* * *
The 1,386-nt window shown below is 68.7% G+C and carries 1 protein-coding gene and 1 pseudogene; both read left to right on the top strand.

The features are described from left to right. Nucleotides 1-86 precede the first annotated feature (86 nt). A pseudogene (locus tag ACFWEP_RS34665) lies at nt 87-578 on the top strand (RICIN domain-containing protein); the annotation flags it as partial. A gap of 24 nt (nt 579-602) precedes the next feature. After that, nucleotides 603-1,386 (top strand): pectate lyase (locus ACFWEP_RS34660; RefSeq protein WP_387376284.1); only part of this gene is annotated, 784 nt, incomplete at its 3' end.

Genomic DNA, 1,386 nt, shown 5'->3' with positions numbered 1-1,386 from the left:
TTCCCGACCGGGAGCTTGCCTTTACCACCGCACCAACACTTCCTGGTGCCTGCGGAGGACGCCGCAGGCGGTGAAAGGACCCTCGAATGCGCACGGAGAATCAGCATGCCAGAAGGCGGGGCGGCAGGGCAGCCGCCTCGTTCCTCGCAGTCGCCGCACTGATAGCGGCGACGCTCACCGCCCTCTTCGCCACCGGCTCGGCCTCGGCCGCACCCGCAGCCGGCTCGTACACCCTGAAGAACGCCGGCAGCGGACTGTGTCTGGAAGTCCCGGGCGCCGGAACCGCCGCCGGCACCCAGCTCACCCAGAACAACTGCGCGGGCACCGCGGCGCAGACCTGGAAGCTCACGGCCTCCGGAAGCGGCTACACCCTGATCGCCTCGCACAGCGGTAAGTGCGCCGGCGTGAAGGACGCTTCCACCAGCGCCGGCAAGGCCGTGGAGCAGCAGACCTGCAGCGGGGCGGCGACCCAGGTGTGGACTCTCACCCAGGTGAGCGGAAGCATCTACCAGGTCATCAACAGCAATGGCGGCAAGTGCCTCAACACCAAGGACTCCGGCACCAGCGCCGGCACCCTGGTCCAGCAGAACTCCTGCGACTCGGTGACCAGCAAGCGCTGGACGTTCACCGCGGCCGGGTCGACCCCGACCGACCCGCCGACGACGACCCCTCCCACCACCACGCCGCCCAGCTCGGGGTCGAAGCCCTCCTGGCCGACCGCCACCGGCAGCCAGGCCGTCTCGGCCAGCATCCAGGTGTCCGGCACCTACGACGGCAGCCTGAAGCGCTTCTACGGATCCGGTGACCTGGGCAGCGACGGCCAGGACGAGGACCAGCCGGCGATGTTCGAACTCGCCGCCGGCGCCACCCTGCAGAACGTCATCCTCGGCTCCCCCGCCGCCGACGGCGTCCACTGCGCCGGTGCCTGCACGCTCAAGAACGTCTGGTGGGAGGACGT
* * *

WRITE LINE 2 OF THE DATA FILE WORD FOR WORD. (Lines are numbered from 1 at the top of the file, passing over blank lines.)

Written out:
The features are described from left to right. Nucleotides 1-86 precede the first annotated feature (86 nt). A pseudogene (locus tag ACFWEP_RS34665) lies at nt 87-578 on the top strand (RICIN domain-containing protein); the annotation flags it as partial. A gap of 24 nt (nt 579-602) precedes the next feature. After that, nucleotides 603-1,386 (top strand): pectate lyase (locus ACFWEP_RS34660; RefSeq protein WP_387376284.1); only part of this gene is annotated, 784 nt, incomplete at its 3' end.